The Telangana Rashtra Samiti would reach out to the Trinamool Congress, Samajwadi Party and the Bahujan Samaj Party to promote its idea of forging a non-Congress, non-BJP federal front of regional parties, a key TRS leader said on Thursday.
TRS deputy floor leader in the Lok Sabha, B Vinod Kumar, said his party has already "sold the idea" of a united front to the regional parties.
He dismissed the perception in some sections of the Congress and the United Progressive Alliance (UPA) camp that the efforts of TRS president and Telangana Chief Minister K Chandrasekhar Rao in this direction may split the anti-BJP votes and benefit the Bharatiya Janata Party.
"Our thinking on this federal front is: All the regional parties who are powerful in their respective states should come together and their bargaining power will increase with either the Congress or the BJP only if we are united," the Karimnagar Lok Sabha member told PTI.
"Otherwise, they -- Congress and BJP -- will deal with each political party in each state and dictate terms to other regional political parties," Kumar argued.
Regional parties should unite and "collectively bargain" with political parties -- in post-poll scenario, he said.
Both the BJP and the Congress are unable to "stomach" this TRS idea to bring about unity among regional parties and are indulging in propaganda -- "The Congress says we (TRS) is with the BJP, the BJP says we (TRS) are with the Congress," he said.
"Our concept of a federal front is that all the regional political parties who have their stakes in their state should come united, we should come united, and we should think and decide whom to support (post-election)," Kumar said.
Rao had few months ago met TMC chief Mamata Banerjee, DMK president M K Stalin and JD(S) leaders H D Deve Gowda and H D Kumaraswamy to promote his idea of a non-Congress, non-BJP federal front. But the initiative was largely seen as a non-starter by critics.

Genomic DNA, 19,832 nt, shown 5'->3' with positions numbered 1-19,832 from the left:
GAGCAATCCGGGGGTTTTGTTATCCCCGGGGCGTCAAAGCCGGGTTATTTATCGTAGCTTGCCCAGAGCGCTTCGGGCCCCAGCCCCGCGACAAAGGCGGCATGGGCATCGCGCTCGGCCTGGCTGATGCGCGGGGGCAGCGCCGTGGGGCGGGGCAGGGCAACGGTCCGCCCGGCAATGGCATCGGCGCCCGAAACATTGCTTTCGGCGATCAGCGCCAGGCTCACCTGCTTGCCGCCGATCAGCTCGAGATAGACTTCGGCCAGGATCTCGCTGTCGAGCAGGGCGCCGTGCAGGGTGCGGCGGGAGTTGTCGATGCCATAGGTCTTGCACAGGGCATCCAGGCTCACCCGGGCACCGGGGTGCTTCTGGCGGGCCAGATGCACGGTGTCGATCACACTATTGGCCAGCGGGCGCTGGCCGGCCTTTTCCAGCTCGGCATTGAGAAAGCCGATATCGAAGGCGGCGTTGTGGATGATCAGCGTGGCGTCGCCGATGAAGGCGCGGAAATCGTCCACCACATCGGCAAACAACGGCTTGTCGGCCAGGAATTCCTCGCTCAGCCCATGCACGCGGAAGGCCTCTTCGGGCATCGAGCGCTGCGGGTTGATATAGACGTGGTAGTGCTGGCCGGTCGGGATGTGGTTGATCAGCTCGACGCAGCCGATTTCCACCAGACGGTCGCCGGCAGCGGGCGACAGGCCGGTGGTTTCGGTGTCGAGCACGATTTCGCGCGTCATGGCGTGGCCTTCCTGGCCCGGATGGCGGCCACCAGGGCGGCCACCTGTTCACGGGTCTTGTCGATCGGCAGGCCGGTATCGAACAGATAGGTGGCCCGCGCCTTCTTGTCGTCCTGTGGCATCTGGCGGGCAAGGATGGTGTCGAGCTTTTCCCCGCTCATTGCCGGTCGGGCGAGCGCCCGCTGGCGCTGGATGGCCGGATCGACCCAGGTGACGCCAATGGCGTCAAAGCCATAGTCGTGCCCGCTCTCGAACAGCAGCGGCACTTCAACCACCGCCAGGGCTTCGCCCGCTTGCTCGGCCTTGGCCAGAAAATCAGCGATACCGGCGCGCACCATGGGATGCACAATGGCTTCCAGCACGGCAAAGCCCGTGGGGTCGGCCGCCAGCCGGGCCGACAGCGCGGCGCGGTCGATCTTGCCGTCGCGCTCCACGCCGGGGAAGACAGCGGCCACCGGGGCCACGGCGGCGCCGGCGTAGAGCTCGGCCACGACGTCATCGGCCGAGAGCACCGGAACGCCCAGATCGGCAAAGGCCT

When asked about how the TRS would take the issue forward as many regional parties have either aligned with the Congress-led UPA or the BJP-led NDA, he said: "We have already sold this idea. Already those who are with the BJP are thinking on these terms (federal front) and also the UPA partners they are happy with this (TRS) idea."
"Now, day before yesterday, Mamata Banerjee, Samajwadi Party and Mayawati had distanced themselves from the Congress," he said without elaborating.
Banerjee, SP chief Akhilesh Yadav and Mayawati had skipped the swearing-in ceremonies of three Congress chief ministers -- Kamal Nath, Ashok Gehlot and Bhupesh Baghel -- in Madhya Pradesh, Rajasthan and Chhattisgarh, respectively.
The three leaders are reportedly not in favour of projecting a prime ministerial candidate of the proposed anti-BJP front and are of the opinion that the leadership issue could be discussed after the polls.
On Sunday, the DMK chief backed Congress president Rahul Gandhi as the opposition's prime ministerial nominee.
Asked if the TRS would reach out to Banerjee, Yadav and Mayawati again, Kumar said: "They should understand properly (the concept of a federal front). We have already briefed them earlier. We will once again tell them."
TRS sources said Rao may try to give a fresh impetus to the idea of a federal front during his visit to the national capital expected by the end of this month.